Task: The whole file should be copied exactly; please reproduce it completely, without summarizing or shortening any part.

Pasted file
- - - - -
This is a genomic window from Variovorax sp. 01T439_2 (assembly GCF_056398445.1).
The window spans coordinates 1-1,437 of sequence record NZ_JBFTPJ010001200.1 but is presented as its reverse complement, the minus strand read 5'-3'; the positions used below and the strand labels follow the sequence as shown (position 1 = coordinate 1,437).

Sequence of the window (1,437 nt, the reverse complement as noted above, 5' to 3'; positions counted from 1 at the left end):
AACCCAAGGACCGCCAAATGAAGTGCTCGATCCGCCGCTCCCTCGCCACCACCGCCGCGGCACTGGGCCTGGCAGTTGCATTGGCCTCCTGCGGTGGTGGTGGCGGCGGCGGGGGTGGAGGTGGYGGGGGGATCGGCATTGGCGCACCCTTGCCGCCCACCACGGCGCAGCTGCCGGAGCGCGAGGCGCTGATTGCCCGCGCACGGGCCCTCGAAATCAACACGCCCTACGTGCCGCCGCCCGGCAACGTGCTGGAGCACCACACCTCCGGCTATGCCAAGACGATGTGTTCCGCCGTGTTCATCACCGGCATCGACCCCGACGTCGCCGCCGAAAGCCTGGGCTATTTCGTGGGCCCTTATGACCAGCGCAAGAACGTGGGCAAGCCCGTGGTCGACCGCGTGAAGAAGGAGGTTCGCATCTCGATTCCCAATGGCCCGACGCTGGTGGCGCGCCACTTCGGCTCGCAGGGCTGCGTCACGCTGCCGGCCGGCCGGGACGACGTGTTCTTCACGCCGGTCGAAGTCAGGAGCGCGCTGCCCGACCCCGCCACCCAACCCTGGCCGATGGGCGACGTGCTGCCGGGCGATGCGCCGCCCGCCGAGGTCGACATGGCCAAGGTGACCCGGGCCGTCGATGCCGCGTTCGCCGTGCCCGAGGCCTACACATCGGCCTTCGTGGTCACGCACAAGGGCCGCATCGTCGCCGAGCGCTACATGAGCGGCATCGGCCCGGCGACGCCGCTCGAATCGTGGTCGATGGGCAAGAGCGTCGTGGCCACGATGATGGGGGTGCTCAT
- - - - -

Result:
This is a genomic window from Variovorax sp. 01T439_2 (assembly GCF_056398445.1).
The window spans coordinates 1-1,437 of sequence record NZ_JBFTPJ010001200.1 but is presented as its reverse complement, the minus strand read 5'-3'; the positions used below and the strand labels follow the sequence as shown (position 1 = coordinate 1,437).

Sequence of the window (1,437 nt, the reverse complement as noted above, 5' to 3'; positions counted from 1 at the left end):
AACCCAAGGACCGCCAAATGAAGTGCTCGATCCGCCGCTCCCTCGCCACCACCGCCGCGGCACTGGGCCTGGCAGTTGCATTGGCCTCCTGCGGTGGTGGTGGCGGCGGCGGGGGTGGAGGTGGYGGGGGGATCGGCATTGGCGCACCCTTGCCGCCCACCACGGCGCAGCTGCCGGAGCGCGAGGCGCTGATTGCCCGCGCACGGGCCCTCGAAATCAACACGCCCTACGTGCCGCCGCCCGGCAACGTGCTGGAGCACCACACCTCCGGCTATGCCAAGACGATGTGTTCCGCCGTGTTCATCACCGGCATCGACCCCGACGTCGCCGCCGAAAGCCTGGGCTATTTCGTGGGCCCTTATGACCAGCGCAAGAACGTGGGCAAGCCCGTGGTCGACCGCGTGAAGAAGGAGGTTCGCATCTCGATTCCCAATGGCCCGACGCTGGTGGCGCGCCACTTCGGCTCGCAGGGCTGCGTCACGCTGCCGGCCGGCCGGGACGACGTGTTCTTCACGCCGGTCGAAGTCAGGAGCGCGCTGCCCGACCCCGCCACCCAACCCTGGCCGATGGGCGACGTGCTGCCGGGCGATGCGCCGCCCGCCGAGGTCGACATGGCCAAGGTGACCCGGGCCGTCGATGCCGCGTTCGCCGTGCCCGAGGCCTACACATCGGCCTTCGTGGTCACGCACAAGGGCCGCATCGTCGCCGAGCGCTACATGAGCGGCATCGGCCCGGCGACGCCGCTCGAATCGTGGTCGATGGGCAAGAGCGTCGTGGCCACGATGATGGGGGTGCTCAT